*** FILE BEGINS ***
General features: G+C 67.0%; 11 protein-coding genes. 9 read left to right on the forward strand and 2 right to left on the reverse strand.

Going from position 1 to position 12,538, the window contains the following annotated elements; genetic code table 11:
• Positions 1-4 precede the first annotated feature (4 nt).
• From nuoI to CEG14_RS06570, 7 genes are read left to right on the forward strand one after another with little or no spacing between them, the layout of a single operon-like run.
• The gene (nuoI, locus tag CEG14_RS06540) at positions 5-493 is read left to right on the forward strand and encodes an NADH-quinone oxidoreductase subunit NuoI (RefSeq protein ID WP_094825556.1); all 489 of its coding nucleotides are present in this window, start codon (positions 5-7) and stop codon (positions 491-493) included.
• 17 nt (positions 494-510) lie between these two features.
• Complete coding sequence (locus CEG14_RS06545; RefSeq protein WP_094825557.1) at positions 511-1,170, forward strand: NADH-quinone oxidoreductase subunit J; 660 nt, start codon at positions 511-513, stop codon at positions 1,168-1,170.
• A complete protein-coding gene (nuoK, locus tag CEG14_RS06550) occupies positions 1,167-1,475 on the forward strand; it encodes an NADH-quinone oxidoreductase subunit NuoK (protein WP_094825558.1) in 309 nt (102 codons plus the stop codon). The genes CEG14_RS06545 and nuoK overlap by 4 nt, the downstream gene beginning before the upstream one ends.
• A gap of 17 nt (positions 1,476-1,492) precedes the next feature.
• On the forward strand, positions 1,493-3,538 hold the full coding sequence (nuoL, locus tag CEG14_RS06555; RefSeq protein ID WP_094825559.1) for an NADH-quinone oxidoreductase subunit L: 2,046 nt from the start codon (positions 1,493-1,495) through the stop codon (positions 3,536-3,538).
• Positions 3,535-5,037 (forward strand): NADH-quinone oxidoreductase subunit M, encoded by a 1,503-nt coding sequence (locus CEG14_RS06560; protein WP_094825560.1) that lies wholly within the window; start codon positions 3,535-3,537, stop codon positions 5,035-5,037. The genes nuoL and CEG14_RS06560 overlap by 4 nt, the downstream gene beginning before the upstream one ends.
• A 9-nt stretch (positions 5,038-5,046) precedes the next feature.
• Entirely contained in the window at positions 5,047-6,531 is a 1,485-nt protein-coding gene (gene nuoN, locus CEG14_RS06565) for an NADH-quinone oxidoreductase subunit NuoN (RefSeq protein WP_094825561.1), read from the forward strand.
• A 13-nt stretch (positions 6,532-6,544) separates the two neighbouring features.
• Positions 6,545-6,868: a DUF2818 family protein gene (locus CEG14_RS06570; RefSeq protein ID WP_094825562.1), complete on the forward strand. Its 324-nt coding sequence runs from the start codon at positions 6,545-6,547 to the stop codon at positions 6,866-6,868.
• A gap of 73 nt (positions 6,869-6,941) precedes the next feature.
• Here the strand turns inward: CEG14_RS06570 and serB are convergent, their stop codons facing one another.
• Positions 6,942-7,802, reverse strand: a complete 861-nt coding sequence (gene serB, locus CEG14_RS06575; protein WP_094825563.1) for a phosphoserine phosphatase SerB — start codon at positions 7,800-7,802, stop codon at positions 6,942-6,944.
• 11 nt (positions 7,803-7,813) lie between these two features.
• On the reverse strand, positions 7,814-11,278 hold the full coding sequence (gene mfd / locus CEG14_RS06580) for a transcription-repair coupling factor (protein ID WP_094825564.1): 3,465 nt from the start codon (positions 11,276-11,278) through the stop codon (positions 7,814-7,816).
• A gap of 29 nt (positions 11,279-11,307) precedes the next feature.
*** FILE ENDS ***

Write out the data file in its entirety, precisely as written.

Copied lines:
General features: G+C 67.0%; 11 protein-coding genes. 9 read left to right on the forward strand and 2 right to left on the reverse strand.

Going from position 1 to position 12,538, the window contains the following annotated elements; genetic code table 11:
• Positions 1-4 precede the first annotated feature (4 nt).
• From nuoI to CEG14_RS06570, 7 genes are read left to right on the forward strand one after another with little or no spacing between them, the layout of a single operon-like run.
• The gene (nuoI, locus tag CEG14_RS06540) at positions 5-493 is read left to right on the forward strand and encodes an NADH-quinone oxidoreductase subunit NuoI (RefSeq protein ID WP_094825556.1); all 489 of its coding nucleotides are present in this window, start codon (positions 5-7) and stop codon (positions 491-493) included.
• 17 nt (positions 494-510) lie between these two features.
• Complete coding sequence (locus CEG14_RS06545; RefSeq protein WP_094825557.1) at positions 511-1,170, forward strand: NADH-quinone oxidoreductase subunit J; 660 nt, start codon at positions 511-513, stop codon at positions 1,168-1,170.
• A complete protein-coding gene (nuoK, locus tag CEG14_RS06550) occupies positions 1,167-1,475 on the forward strand; it encodes an NADH-quinone oxidoreductase subunit NuoK (protein WP_094825558.1) in 309 nt (102 codons plus the stop codon). The genes CEG14_RS06545 and nuoK overlap by 4 nt, the downstream gene beginning before the upstream one ends.
• A gap of 17 nt (positions 1,476-1,492) precedes the next feature.
• On the forward strand, positions 1,493-3,538 hold the full coding sequence (nuoL, locus tag CEG14_RS06555; RefSeq protein ID WP_094825559.1) for an NADH-quinone oxidoreductase subunit L: 2,046 nt from the start codon (positions 1,493-1,495) through the stop codon (positions 3,536-3,538).
• Positions 3,535-5,037 (forward strand): NADH-quinone oxidoreductase subunit M, encoded by a 1,503-nt coding sequence (locus CEG14_RS06560; protein WP_094825560.1) that lies wholly within the window; start codon positions 3,535-3,537, stop codon positions 5,035-5,037. The genes nuoL and CEG14_RS06560 overlap by 4 nt, the downstream gene beginning before the upstream one ends.
• A 9-nt stretch (positions 5,038-5,046) precedes the next feature.
• Entirely contained in the window at positions 5,047-6,531 is a 1,485-nt protein-coding gene (gene nuoN, locus CEG14_RS06565) for an NADH-quinone oxidoreductase subunit NuoN (RefSeq protein WP_094825561.1), read from the forward strand.
• A 13-nt stretch (positions 6,532-6,544) separates the two neighbouring features.
• Positions 6,545-6,868: a DUF2818 family protein gene (locus CEG14_RS06570; RefSeq protein ID WP_094825562.1), complete on the forward strand. Its 324-nt coding sequence runs from the start codon at positions 6,545-6,547 to the stop codon at positions 6,866-6,868.
• A gap of 73 nt (positions 6,869-6,941) precedes the next feature.
• Here the strand turns inward: CEG14_RS06570 and serB are convergent, their stop codons facing one another.
• Positions 6,942-7,802, reverse strand: a complete 861-nt coding sequence (gene serB, locus CEG14_RS06575; protein WP_094825563.1) for a phosphoserine phosphatase SerB — start codon at positions 7,800-7,802, stop codon at positions 6,942-6,944.
• 11 nt (positions 7,803-7,813) lie between these two features.
• On the reverse strand, positions 7,814-11,278 hold the full coding sequence (gene mfd / locus CEG14_RS06580) for a transcription-repair coupling factor (protein ID WP_094825564.1): 3,465 nt from the start codon (positions 11,276-11,278) through the stop codon (positions 7,814-7,816).
• A gap of 29 nt (positions 11,279-11,307) precedes the next feature.